National Voter Registration Day was held on September 25, and it was enormously successful, with more than 8100 volunteers signing up nearly 280,000 new voters in 24 hours, and more still being tallied. If you registered yourself or other new voters on September 25 and you haven't reported the numbers, please take a moment to do so right here. To everyone who helped make National Voter Registration Day on September 25 such a triumph: Thank you!
Debate watch parties are being hosted on campuses across the country for tonight's debate, held at the University of Denver in Denver, CO. The debate starts at 9 PM Eastern (6 PM Pacific), and is intended to focus broadly on domestic issues. If you can't make it to a debate watch event, the official live stream is here. There will be plenty of other live streams (including YouTube) and network TV coverage.
After the debate, talk about it with your students and friends. Who do you think "won"? Who did the best job of actually answering the questions and discussing issues, and who avoided the issues or made misleading claims? What did each candidate do to try to present themselves favorably? What important domestic issues weren't addressed at all? And, based on what you see tonight, why is this election, and participation of students in this election, important?
Tonight at 9 PM Eastern Time President Barack Obama and former Massachusetts Governor Mitt Romney will face each other at the University of Denver in Colorado for the first of their three debates. Jim Lehrer of the PBS NewsHour will moderate the debate, and the focus will be domestic policy. Learn more about this event, the October 11 Vice Presidential Debate, and the two following presidential debates here, and don't forget to watch with your friends so you can all learn more about these candidates. You can download the 2012 Rock the Vote guide to planning debate-watching parties right here.
As expected, the Pennsylvania judge who originally upheld his state's strict voter ID law has now suspended one of its key provisions until after the upcoming election. Finding that the state had not sufficiently ensured "liberal access" to required forms of identification, Judge Robert Simpson ruled that voters may cast provisional ballots without showing ID and will not have to provide ID after the election for their votes to count.
However, voters may still be asked to show ID, which may create confusion. The case could still be reviewed by the state Supreme Court, but that court is unlikely to reinstate any of the law's more stringent provisions. Pennsylvania voters should remember that they do not need to show ID to vote and make sure their voting friends know this as well, but to streamline the voting process they should still bring photo ID if they can easily access it. You can read more about this latest development here.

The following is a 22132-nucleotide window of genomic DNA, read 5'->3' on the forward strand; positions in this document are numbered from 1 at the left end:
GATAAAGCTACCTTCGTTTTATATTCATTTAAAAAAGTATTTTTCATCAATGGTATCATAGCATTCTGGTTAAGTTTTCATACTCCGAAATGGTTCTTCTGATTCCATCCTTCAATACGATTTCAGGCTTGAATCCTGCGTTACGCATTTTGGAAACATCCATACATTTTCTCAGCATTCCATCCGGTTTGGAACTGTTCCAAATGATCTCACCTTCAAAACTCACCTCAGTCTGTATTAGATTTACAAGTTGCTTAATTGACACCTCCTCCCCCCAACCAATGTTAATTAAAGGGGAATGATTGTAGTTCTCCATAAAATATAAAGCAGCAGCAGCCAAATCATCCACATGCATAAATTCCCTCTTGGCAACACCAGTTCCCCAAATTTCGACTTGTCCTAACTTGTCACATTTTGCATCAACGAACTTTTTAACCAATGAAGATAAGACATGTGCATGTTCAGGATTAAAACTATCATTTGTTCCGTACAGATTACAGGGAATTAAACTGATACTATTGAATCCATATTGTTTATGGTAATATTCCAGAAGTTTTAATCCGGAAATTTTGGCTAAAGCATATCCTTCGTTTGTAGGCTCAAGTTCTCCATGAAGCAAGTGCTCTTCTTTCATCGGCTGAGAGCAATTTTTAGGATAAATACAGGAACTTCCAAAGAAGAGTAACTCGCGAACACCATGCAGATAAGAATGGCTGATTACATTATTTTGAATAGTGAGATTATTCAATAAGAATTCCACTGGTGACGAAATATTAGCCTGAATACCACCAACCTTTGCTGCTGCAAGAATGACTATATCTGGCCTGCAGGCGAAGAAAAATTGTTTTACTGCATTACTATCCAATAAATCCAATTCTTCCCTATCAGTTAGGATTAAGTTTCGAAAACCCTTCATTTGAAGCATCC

Luke Shipstad, CEEP's Washington state coordinator, reports that he now has five campuses - Washington State University, Seattle University, The Evergreen State College, Eastern Washington University, and Western Washington University - using QR codes on written material. For those who don't know, QR codes are those square, black-and-white pattern graphics (like a crossword puzzle with too much black) that, when photographed with a smart phone, send the user to a given web site. The schools are using the QR codes to send users to the Election Protection "SmartPhone" app page, but you can also use these codes to direct people to other election information web pages. It's easy to generate QR codes with your preferred URL to include in posters and other media; an example of a free site that does it is here.
With Luke’s help, Washington schools have been having huge success getting their students registered. Western Washington University, which has set a goal of having the highest percentage of students registered in the state, has signed up over a thousand (from a student body of 15,000) so far, including signing up 647 in just one day (Sep. 23) with an InfoFair tied to student class registration. But Seattle Pacific University has an even better percentage so far - over 300, out of 3,800 students. Setting goals like this - and pitting rival campuses against each other, as the Colorado CEEP staff have done - is a great way to use school spirit (the campus equivalent of "nationalism"...) to motivate student groups!